The rest of The Argument contains impressive interplay between guitarists MacKaye and Picciotto. MacKaye usually lays the grinding, deep riffs on songs like “Epic Problem” or “Strangelight,” while Picciotto works up and down the fretboard to shape dynamics of hits like “Full Disclosure” or “Ex-Spectator.” They complement each other so well that it emphasizes bassist Joe Lally’s work in the band. Picciotto and MacKaye rock steadily on Lally’s bass lines, which emphasize the chemistry on the powerful “Cashout” and exceptionally subtle “Life and Limb,” among the rest of the songs. “Life and Limb” takes the album in a new direction musically as it breaks down the pace the album begins with, as Lally and drummer Canty produce a throbbing pulse, reverberating under Picciotto’s chants of “Viva viva viva life and limb.” Until “Oh,” the album doesn’t leave its disturbingly relaxed pace. It leaves a dramatic impression upon the listener, avoiding intermittent awkwardness that plagues sophisticated attempts at punk albums while maintaining a striking atmosphere.

MacKaye and Picciotto alternate singing duties, where MacKaye soothes from a throat worn by years of screaming into the microphone, and Picciotto uses a distinct tone wired from his own warped vocal chords. The lyrics recall Fugazi’s most innovative moments as heard on previous hits “Smallpox Champion” or “Suggestion,” with blisteringly chilling inquiries of society. Picciotto’s line during Strangelight, “I lay my head in it / a hundred plans to fortify beige concrete foes on for miles / hiding cities under it / fill my mouth with non-mouth spit / there was a light at the window there was light under the door but it's not there anymore,” furthers the intensity of a piano-laced song that interprets production and urbanization.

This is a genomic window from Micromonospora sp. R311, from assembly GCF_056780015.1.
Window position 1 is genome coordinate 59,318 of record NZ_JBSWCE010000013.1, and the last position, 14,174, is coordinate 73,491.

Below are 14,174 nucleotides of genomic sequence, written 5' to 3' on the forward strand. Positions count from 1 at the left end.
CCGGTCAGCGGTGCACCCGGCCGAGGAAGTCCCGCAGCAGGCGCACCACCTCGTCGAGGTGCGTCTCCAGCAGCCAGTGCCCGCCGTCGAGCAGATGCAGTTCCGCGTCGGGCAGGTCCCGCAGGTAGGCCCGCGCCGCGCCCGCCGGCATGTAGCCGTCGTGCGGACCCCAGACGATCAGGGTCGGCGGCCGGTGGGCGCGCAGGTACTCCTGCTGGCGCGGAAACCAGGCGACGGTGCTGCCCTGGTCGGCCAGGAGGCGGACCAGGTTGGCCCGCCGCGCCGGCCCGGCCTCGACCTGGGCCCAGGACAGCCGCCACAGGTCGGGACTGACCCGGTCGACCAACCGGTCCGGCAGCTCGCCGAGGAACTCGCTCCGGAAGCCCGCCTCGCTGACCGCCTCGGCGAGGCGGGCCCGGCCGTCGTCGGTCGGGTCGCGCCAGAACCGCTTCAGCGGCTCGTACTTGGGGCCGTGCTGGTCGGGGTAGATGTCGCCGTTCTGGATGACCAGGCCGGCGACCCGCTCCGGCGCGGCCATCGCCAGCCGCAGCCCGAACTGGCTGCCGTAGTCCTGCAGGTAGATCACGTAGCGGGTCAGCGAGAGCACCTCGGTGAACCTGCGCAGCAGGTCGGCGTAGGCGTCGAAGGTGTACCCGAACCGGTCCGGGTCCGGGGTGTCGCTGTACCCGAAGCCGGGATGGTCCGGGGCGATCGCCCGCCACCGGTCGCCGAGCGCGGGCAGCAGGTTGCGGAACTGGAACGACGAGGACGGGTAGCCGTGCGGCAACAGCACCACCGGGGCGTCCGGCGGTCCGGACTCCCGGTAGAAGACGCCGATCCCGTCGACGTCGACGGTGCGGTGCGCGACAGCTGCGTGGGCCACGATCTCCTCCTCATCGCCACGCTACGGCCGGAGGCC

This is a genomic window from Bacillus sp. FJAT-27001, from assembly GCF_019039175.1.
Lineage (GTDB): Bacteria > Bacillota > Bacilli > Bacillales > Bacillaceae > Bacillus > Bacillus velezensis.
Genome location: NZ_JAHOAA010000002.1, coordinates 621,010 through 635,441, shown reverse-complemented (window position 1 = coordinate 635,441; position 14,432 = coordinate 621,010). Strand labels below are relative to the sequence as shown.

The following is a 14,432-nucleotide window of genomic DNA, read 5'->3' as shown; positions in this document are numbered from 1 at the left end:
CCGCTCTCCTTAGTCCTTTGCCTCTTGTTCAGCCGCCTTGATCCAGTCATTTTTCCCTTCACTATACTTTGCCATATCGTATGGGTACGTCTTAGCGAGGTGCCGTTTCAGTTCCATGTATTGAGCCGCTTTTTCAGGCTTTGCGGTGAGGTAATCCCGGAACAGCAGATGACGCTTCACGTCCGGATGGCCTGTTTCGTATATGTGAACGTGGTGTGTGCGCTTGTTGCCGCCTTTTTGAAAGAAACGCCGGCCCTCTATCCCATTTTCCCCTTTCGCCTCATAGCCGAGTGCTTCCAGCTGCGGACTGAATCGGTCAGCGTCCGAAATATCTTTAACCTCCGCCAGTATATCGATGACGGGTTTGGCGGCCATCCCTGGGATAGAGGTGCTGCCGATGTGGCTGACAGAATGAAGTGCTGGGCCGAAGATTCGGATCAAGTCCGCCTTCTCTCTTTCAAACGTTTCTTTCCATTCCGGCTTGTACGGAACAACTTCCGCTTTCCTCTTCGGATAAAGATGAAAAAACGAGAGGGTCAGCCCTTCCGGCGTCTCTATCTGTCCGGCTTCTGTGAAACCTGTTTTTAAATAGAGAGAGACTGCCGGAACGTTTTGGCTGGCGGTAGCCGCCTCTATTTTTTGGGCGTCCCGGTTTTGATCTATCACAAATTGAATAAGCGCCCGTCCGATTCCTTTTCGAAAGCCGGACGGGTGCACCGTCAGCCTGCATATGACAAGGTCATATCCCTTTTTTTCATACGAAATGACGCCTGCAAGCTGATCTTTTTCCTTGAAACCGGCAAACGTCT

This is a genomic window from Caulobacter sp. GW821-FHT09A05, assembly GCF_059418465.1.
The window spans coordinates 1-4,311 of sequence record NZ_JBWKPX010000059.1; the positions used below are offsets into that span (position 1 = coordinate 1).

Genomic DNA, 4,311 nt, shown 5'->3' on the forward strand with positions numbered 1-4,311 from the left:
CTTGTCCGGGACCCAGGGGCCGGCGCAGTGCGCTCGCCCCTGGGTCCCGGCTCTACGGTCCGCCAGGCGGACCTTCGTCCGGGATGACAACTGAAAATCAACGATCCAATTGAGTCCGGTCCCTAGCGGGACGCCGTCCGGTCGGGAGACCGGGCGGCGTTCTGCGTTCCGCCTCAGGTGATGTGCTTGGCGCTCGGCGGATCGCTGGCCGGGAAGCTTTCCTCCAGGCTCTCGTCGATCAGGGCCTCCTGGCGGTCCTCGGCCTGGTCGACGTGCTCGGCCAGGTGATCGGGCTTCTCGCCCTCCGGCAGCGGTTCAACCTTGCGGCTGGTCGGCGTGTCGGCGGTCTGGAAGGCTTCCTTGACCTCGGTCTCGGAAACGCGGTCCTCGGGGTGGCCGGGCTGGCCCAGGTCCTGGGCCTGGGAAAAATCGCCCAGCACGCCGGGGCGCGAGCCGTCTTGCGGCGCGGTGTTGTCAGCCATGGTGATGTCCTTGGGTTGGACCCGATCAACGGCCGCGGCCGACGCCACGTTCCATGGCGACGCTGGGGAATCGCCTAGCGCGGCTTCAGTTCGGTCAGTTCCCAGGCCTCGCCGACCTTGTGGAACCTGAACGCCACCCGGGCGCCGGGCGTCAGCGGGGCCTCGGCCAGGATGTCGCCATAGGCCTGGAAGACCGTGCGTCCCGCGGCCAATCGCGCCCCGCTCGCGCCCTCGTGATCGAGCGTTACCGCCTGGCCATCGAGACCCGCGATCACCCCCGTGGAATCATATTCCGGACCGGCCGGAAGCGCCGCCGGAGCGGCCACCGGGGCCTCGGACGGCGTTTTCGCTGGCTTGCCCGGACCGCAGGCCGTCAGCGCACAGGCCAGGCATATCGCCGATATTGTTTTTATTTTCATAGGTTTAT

Someone once told me that Fugazi is an institution, not a band. Their lyrics, ethic, and musical talent create a force that tears slits through the veil of popular culture, allowing a brilliant light to emerge through the ignorance. The Argument is probably Fugazi’s last album, as it has been roughly five years since they had any musical activity. MacKaye still has projects, as well as other Fugazi members, but it seems that their movement has halted, leaving only the ripples of their work to affect future generations. The music community can only wait for the brilliance to shine through once again.



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Comments:Add a Comment 
chimera908
September 29th 2007



713 Comments


Nice review I really need some Fugazi.

JAD
September 29th 2007



200 Comments


I really need this album. Great review.

KritikalMotion
September 29th 2007



2261 Comments

Album Rating: 3.5

This is a very well written review.

I might just get this.

Iluvatar
Staff Reviewer
September 30th 2007



16083 Comments

Album Rating: 5.0

Best Fugazi album. Truly great.

The Jungler
September 30th 2007



4827 Comments

Album Rating: 4.5

I really need this album. Great review.